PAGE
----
Crosby, Stills & Nash were the first rock supergroup, and their ascendancy in 1969 presaged huge changes in rock 'n' roll — although virtually no one thought so at the time. Back then, the idea that rock was moving from triumph to triumph on the backs of The Beatles was inviolable. Still, you could be forgiven for thinking that The Beatles themselves were already old hat by the time Crosby, Stills & Nash was released in May 1969. In a pop scene that had already produced Jimi Hendrix, Frank Zappa and Chicago, the guitar-guitar-drums-vocal formula those lovable mop-tops had pioneered seemed as hackneyed as Frank Sinatra or Rosemary Clooney.
So along came Crosby, Stills & Nash, who didn't bother to come up with an interesting band name, but who had come from groups with poetic, allusive monikers: The Byrds, Buffalo Springfield and The Hollies. They didn't need to get fancy about their name, since David Crosby, Stephen Stills and Graham Nash probably thought of themselves as veterans of the rock 'n' roll wars who wanted to make it on the strength of their musicianship, not on some gimmick. Much like The Band, which would make waves the same year with their proto-Americana full-length, The Band, Crosby, Stills & Nash presaged a return to good vibes and communal feeling.
Meanwhile, rock 'n' roll soldiered on, and it's safe to say that such relatively unheralded-at-the-time albums as Hackamore Brick's One Kiss Leads to Another, The Velvet Underground's Loaded and The Stooges' Fun House now sound like classics, while Crosby, Stills & Nash and its follow-up, 1970's Déjà Vu, strike me as a trifle genteel and smug. They're skillful, accomplished and, to my ears — I've been listening to them since the day they appeared — rather sterile.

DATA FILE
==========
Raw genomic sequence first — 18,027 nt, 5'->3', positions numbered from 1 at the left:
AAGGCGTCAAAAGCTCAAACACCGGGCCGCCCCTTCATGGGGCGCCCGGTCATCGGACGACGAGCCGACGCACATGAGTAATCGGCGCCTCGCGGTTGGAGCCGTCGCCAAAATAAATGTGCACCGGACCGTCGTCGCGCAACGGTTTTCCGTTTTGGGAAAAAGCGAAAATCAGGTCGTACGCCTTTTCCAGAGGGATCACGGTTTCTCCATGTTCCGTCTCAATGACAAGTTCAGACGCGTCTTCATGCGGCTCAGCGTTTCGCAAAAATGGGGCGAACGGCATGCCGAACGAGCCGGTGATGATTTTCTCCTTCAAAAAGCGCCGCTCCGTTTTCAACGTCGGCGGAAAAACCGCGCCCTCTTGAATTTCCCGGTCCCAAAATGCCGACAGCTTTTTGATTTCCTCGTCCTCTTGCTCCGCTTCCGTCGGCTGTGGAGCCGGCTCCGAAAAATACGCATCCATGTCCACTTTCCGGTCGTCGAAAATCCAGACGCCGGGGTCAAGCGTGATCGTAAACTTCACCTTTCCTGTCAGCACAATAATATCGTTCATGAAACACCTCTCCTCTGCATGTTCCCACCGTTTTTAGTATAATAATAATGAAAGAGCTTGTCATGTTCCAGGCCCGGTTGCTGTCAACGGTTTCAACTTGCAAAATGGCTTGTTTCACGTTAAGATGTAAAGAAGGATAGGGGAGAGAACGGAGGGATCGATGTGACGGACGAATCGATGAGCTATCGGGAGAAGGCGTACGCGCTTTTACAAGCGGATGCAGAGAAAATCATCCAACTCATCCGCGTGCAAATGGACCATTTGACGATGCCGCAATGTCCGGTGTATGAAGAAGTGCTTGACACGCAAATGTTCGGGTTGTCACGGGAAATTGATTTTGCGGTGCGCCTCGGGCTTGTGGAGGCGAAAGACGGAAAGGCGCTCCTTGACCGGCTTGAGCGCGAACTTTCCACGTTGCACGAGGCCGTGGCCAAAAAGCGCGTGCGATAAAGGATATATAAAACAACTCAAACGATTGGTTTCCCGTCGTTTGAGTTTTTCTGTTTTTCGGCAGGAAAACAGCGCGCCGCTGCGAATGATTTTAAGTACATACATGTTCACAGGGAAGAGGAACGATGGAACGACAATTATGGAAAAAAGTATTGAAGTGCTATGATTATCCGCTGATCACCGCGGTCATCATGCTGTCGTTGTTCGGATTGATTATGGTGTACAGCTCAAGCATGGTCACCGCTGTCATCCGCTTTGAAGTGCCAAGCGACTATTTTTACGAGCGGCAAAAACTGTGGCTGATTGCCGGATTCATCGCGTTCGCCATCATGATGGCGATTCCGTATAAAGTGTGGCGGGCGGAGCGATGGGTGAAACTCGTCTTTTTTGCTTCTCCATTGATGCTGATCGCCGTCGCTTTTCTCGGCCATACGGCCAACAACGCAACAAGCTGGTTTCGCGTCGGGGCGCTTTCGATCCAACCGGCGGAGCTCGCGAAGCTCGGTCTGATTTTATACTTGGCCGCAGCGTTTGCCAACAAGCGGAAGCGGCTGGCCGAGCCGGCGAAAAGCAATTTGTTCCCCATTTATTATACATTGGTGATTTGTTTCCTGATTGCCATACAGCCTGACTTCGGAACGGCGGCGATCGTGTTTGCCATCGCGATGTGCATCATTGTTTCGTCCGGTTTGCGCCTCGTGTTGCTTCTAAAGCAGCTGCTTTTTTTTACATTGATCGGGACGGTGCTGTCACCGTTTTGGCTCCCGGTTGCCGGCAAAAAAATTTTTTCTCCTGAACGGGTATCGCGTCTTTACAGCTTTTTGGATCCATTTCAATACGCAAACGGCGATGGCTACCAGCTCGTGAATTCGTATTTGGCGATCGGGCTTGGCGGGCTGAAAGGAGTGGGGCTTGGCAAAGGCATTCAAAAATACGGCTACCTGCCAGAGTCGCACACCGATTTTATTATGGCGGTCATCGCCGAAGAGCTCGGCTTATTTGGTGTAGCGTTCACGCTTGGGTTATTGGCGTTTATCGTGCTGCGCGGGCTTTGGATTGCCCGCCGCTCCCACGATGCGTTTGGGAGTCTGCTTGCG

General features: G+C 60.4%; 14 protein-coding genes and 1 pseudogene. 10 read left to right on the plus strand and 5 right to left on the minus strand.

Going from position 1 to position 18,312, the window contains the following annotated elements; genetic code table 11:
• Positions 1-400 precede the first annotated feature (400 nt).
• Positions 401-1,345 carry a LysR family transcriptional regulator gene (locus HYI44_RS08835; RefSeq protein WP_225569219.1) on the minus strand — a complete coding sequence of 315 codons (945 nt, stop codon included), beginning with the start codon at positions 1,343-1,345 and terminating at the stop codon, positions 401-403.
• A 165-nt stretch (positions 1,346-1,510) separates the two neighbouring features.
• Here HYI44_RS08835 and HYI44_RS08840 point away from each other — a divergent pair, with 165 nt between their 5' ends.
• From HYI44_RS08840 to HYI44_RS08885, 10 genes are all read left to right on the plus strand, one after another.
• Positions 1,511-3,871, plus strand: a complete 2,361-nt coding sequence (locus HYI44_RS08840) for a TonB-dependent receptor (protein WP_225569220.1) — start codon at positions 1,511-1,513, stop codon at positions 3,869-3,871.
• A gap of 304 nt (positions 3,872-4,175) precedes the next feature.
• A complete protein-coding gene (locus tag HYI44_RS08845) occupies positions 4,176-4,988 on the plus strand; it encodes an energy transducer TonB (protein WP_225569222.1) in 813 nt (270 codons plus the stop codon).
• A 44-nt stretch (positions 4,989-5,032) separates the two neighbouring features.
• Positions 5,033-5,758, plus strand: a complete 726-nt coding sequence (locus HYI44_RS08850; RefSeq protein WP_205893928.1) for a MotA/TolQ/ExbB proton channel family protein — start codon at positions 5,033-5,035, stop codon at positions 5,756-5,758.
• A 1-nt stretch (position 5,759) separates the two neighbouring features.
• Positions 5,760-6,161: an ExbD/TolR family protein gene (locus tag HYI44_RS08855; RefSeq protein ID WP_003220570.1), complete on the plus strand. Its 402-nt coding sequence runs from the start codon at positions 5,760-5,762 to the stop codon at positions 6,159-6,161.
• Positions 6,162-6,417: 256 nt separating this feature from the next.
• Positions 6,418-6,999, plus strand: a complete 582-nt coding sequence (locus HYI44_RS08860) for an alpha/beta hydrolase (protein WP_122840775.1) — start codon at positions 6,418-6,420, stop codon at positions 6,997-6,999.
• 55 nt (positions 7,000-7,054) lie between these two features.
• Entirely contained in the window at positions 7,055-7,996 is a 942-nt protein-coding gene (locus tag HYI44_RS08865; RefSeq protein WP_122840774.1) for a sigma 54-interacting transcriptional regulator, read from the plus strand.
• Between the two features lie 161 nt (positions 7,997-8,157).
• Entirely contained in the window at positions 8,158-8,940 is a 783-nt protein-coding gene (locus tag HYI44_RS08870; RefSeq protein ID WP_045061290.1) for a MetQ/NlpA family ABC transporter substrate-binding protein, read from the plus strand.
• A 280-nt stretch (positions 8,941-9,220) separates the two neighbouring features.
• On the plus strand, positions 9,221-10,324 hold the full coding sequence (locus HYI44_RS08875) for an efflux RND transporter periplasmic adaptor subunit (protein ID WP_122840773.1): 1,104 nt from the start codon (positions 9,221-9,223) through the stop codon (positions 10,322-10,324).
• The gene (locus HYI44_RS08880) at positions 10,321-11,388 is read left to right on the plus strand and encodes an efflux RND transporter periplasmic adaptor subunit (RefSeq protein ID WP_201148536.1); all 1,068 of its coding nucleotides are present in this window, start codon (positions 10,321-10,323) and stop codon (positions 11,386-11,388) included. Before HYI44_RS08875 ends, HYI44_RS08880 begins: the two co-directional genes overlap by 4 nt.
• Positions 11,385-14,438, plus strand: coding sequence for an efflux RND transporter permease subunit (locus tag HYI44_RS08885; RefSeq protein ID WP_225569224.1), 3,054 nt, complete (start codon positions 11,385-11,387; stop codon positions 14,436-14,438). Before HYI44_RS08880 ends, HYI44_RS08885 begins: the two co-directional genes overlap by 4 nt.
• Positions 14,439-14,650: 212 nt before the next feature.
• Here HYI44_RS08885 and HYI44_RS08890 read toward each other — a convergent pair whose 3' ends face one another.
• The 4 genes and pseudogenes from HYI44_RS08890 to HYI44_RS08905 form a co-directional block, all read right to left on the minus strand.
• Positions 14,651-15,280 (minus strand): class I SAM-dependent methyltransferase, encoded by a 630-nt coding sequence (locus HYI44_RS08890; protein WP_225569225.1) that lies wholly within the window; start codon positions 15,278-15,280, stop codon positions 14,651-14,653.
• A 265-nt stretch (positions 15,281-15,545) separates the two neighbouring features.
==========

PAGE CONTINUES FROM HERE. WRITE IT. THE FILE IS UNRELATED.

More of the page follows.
That's not to take away from the craft and artistry that went into them. The Crosby, Stills & Nash track "Suite: Judy Blue Eyes" is quite an achievement, with Stills' guitar work supporting the trio's faultless harmonies. Nash's "Pre-Road Downs" is a brilliant throwaway, and Crosby's "Guinnevere" is as good as "Everybody's Been Burned" or "Dolphin's Smile" — songs Crosby had written for The Byrds in the mid-'60s. In fact, music writer Robert Christgau claims that Crosby based "Guinnevere" upon a motif from Miles Davis' Sketches of Spain, with Davis repaying the compliment by recording a long, abstract version of the song in early 1970.
With Neil Young on board for Déjà Vu, the first two Crosby, Stills & Nash albums were staples of radio throughout the '70s — "Suite: Judy Blue Eyes" and "Ohio" were everywhere. By the time the trio released CSN in 1977, rock 'n' roll had made a comeback via The Ramones, Elvis Costello and Young himself. The clash between the old guard and the new was exemplified by the infamous 1979 argument between a drunken Costello and members of Stills' band in a Columbus, Ohio, bar. Costello deliberately baited Stills Band backup singer Bonnie Bramlett with racist remarks.
In a 1982 interview with Greil Marcus, Costello — who had been greatly influenced by '60s pop and soul music — said that Stills & Co. represented "a lot of things I thought were wrong with American music ... insincerity, dishonesty — musical dishonesty." I think Costello was wrong, but that illustrates just how out of fashion Crosby, Stills & Nash were in 1979.
The first two albums are listenable a track or two at a time, but there's not much to say about the later output of Crosby, Stills & Nash. Crosby and Nash's 1972 solo album Graham Nash David Crosby produced a hit single, "Immigration Man," that is notable only for being less insipid than the rest of the record. With Young again on board, the group made 1988's American Dream and, a decade later, Looking Forward. They're skillful and forgettable. They've just released CSN 2012, a live-performance video. Who knows, maybe Elvis Costello will join them on stage during their current tour, and lead them in a rendition of Nick Lowe's satirical ode to hippiedom, "(What's So Funny 'Bout) Peace, Love and Understanding."
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